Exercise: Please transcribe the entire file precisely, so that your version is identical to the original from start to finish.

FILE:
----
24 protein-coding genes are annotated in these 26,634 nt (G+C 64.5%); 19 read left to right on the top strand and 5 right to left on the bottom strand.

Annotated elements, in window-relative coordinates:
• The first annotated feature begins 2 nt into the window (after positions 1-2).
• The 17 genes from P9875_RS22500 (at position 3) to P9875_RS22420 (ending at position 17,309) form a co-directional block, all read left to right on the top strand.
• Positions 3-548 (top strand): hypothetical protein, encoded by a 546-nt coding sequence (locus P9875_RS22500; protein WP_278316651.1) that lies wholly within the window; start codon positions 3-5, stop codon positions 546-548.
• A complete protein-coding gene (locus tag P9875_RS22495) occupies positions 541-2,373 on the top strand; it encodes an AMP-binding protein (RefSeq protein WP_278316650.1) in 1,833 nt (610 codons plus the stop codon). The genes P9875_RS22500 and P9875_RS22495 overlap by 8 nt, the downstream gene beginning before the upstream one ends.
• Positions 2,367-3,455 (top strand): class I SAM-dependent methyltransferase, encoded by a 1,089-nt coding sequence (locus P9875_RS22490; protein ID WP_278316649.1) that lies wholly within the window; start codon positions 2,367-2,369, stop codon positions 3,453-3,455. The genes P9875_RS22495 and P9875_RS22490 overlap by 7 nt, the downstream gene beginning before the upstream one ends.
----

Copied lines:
24 protein-coding genes are annotated in these 26,634 nt (G+C 64.5%); 19 read left to right on the top strand and 5 right to left on the bottom strand.

Annotated elements, in window-relative coordinates:
• The first annotated feature begins 2 nt into the window (after positions 1-2).
• The 17 genes from P9875_RS22500 (at position 3) to P9875_RS22420 (ending at position 17,309) form a co-directional block, all read left to right on the top strand.
• Positions 3-548 (top strand): hypothetical protein, encoded by a 546-nt coding sequence (locus P9875_RS22500; protein WP_278316651.1) that lies wholly within the window; start codon positions 3-5, stop codon positions 546-548.
• A complete protein-coding gene (locus tag P9875_RS22495) occupies positions 541-2,373 on the top strand; it encodes an AMP-binding protein (RefSeq protein WP_278316650.1) in 1,833 nt (610 codons plus the stop codon). The genes P9875_RS22500 and P9875_RS22495 overlap by 8 nt, the downstream gene beginning before the upstream one ends.
• Positions 2,367-3,455 (top strand): class I SAM-dependent methyltransferase, encoded by a 1,089-nt coding sequence (locus P9875_RS22490; protein ID WP_278316649.1) that lies wholly within the window; start codon positions 2,367-2,369, stop codon positions 3,453-3,455. The genes P9875_RS22495 and P9875_RS22490 overlap by 7 nt, the downstream gene beginning before the upstream one ends.